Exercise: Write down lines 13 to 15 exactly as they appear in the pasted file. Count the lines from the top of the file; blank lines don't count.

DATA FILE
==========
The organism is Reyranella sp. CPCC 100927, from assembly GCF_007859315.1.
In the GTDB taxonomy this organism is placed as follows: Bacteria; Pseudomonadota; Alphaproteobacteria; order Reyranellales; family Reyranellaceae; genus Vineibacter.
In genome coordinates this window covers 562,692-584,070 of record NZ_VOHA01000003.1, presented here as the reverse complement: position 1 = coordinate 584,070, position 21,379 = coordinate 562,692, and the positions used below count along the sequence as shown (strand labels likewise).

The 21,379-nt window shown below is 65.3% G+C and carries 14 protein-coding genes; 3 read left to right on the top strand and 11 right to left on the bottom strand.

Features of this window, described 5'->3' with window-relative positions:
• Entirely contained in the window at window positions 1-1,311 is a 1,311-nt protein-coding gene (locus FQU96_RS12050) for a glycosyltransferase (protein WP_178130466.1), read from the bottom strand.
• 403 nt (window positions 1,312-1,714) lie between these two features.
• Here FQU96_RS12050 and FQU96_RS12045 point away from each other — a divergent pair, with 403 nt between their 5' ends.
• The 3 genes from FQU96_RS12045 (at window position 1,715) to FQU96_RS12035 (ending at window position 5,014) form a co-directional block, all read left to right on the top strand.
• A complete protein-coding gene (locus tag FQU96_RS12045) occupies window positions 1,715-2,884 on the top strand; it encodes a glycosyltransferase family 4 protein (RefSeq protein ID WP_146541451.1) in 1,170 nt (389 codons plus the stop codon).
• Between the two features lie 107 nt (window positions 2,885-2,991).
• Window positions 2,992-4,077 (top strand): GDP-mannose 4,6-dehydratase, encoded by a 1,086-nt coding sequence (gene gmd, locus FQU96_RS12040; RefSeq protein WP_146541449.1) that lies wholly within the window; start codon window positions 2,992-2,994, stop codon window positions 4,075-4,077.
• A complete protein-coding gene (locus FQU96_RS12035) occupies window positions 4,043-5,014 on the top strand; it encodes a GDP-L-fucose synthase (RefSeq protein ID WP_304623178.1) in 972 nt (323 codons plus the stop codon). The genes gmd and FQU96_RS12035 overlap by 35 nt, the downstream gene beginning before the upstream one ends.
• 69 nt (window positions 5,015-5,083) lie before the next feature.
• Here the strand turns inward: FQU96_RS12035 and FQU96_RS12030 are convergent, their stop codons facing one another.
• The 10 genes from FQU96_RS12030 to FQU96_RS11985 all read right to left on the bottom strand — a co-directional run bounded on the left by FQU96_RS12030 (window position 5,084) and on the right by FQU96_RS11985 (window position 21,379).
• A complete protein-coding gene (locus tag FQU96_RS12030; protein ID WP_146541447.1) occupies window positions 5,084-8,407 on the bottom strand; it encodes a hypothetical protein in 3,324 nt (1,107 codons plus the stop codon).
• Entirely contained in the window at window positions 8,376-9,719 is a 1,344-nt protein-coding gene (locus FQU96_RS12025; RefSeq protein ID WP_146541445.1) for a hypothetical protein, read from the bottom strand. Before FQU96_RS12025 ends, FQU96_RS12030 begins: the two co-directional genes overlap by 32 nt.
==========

• A complete protein-coding gene (locus FQU96_RS12035) occupies window positions 4,043-5,014 on the top strand; it encodes a GDP-L-fucose synthase (RefSeq protein ID WP_304623178.1) in 972 nt (323 codons plus the stop codon). The genes gmd and FQU96_RS12035 overlap by 35 nt, the downstream gene beginning before the upstream one ends.
• 69 nt (window positions 5,015-5,083) lie before the next feature.
• Here the strand turns inward: FQU96_RS12035 and FQU96_RS12030 are convergent, their stop codons facing one another.